A pedestrianized Ballard Avenue and protected bike lanes on Roy Street in Queen Anne were some of the street safety improvements dealt a setback this week. The Neighborhood Street Fund projects that received the most votes were revealed to the Move Seattle Levy Oversight Committee this week, and the members of that committee will be tasked with selecting which ones actually get built.

There is one caveat: the Seattle Department of Transportation (SDOT) could still eliminate projects that it deems “infeasible”–in which case a runner-up would move forward. In addition, the Levy Oversight Committee may decide to select additional projects that may offset some of the inherent inequity of the district-council based prioritization system, or prioritize those project ahead of others.

The Levy Oversight Committee also discussed the possibility of prioritizing highly-rated projects ahead of the final Neighborhood Street Fund cycle under the levy that would be scheduled to start in 2022.

In all, there were over 6,750 votes cast on the online ballot which asked people to select their favorite three projects in each council district. But the voters online skewed white, 50 years old and up, and were most likely to be voting for projects in District 6. Because this is not representative of the city as a whole, there were additional events held around town and ballots were available at Seattle Public Library branches in order to reach a broader segment of the population. This succeeded in getting around 10% of the total votes cast for Neighborhood Street Fund projects overall, but SDOT is giving projects ranked highly by that additional outreach special attention.

The three projects with the most votes for each district were:

District 1 (South Park & West Seattle)

  1. Delridge to West Seattle Bridge Bicycle/Trail Connections;
  2. Upgraded Crossings on California Ave SW; and
  3. Westwood Village Pedestrian Improvements.

Pedestrian improvements on Delridge Way SW were also ranked highly by the more diverse community of voters.

District 2 (SE Seattle, Georgetown, International District)

  1. Columbia City Intersection Improvements;
  2. Kubota Garden Pedestrian Improvements; and
  3. Connect Georgetown to South Park.

However, none of the highest ranked improvements from online voting in District 2 matched the highest ranked projects on the paper or in-person ballots. Those were:

  1. Rainier Beach Roundabout;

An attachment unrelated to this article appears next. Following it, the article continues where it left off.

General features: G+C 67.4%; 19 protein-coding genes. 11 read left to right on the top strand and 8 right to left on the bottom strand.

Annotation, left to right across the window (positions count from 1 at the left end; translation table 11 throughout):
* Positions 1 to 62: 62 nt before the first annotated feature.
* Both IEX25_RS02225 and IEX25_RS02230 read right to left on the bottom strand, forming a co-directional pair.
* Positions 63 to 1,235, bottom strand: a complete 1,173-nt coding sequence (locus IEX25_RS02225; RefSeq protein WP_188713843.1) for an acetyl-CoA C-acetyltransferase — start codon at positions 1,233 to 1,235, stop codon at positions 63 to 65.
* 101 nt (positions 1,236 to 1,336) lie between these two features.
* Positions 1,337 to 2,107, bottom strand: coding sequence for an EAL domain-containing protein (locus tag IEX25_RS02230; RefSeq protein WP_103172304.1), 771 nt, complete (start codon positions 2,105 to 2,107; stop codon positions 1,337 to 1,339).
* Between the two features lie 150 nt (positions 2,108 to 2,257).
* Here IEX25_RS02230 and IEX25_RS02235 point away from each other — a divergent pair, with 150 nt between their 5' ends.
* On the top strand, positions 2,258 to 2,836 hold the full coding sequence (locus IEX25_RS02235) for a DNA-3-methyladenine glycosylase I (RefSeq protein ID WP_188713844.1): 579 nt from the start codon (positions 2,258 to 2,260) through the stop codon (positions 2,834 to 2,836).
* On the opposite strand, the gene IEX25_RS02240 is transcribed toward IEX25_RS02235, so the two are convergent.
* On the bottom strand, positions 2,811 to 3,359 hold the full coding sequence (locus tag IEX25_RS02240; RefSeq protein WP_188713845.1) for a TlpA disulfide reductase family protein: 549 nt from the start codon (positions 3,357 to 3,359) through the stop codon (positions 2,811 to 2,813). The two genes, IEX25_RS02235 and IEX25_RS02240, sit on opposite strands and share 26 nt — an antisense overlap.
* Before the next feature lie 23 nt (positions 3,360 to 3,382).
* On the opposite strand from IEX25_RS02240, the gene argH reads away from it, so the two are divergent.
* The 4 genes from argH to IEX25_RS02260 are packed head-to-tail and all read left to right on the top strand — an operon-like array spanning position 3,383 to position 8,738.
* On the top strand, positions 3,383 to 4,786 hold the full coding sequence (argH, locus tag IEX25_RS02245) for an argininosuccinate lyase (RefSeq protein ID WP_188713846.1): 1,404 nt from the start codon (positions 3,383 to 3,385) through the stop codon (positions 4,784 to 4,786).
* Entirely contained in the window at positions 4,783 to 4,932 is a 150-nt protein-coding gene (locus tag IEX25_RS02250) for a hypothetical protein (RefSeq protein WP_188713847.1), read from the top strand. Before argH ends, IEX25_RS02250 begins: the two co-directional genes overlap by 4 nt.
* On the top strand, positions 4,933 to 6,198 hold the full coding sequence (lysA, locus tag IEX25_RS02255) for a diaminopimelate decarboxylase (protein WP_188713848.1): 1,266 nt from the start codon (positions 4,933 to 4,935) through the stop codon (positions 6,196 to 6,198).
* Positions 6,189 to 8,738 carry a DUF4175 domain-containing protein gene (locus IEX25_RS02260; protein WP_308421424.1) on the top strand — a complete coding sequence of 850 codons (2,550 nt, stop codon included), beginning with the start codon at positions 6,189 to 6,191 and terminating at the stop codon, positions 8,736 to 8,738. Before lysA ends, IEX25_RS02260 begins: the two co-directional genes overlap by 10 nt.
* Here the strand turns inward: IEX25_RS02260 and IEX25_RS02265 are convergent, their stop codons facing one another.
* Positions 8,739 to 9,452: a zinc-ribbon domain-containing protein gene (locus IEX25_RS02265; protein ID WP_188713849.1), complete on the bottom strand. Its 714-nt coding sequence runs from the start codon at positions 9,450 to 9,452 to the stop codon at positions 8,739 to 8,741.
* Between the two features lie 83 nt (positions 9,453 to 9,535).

2. Rainier Vista Pocket Park; and
  3. Beacon Ave Mobility Improvements.

District 3 (Capitol Hill, Madison Valley, north Mount Baker)

  1. 28th Ave E Commuter Traffic Reduction;
  2. Broadway and Olive/John Signal Improvements; and
  3. Lakeview Blvd Sidewalk Connection.

Improvements at Yesler Way and 23rd Ave S were also ranked high among the more diverse group of project voters.

District 4 (University District, Wedgwood, Ravenna)

  1. Connecting Roosevelt Protected Bike Lane to the Burke-Gilman Trail;
  2. NE 65th St Crossing Improvements; and
  3. NE 70th St Pedestrian Improvements.

Ravenna Ave NE Sidewalk and Bike Connection was also rated high at the additional outreach events.

District 5 (Lake City, Bitter Lake, Greenwood)

  1. NE 125th St Crossing Improvements;
  2. Broadview Traffic Calming; and
  3. District 5 School Crossing Improvements.

Two projects near Little Brook Park, sidewalk connections and pedestrian improvements, were rated high at the outreach events.

District 6 (Fremont, Ballard, Phinney)

  1. Connect 8th Ave NW to the Burke-Gilman;
  2. New Signal at 15th Ave NW and NW 83rd St; and
  3. Crossing Improvements at 22nd Ave NW and NW 65th St.

Crossing Improvements at 9th Ave NW and Leary Way were rated high at the outreach events.

District 7 (Magnolia, Queen Anne, Belltown & Pioneer Square)

  1. Market to MOHAI Connection Improvements;
  2. Sidewalk Repair at Frye Apartments on Yesler Way; and
  3. Denny/Stewart/Yale Intersection Improvements.

Protected bike lanes on Roy Street and W Mercer Pl sidewalk connections, both projects in Uptown, were also ranked high at the additional outreach events.

At the August 6th meeting of the Levy Oversight Committee, committee members will have already visited the sites in-person and recommended which projects get constructed in each district. Committee members are not allowed to recommend projects in their own home district. They’ll pick their top projects, likely one for each district, and then decide which districts should get a second project.

The total budget available for projects this cycle is around $4 million to $5 million, so selecting high cost projects may mean fewer get built overall. Ultimately, the need is much greater than the available funds and this very strange process (that is certainly not cheap in itself) is a questionable use of levy funds after the scaling-back that has occurred in other programs. Rather than trying to balance it out with forced equity considerations, perhaps starting from the point of equity in the first place makes more sense.

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Article Author

Ryan Packer lives in the Summit Slope neighborhood of Capitol Hill and has been writing for the The Urbanist since 2015. They report on multimodal transportation issues, #VisionZero, preservation, and local politics. They believe in using Seattle's history to help attain the vibrant, diverse city that we all wish to inhabit. Ryan's writing has appeared in Capitol Hill Seattle Blog, Bike Portland, and Seattle Bike Blog, where they also did a four-month stint as temporary editor.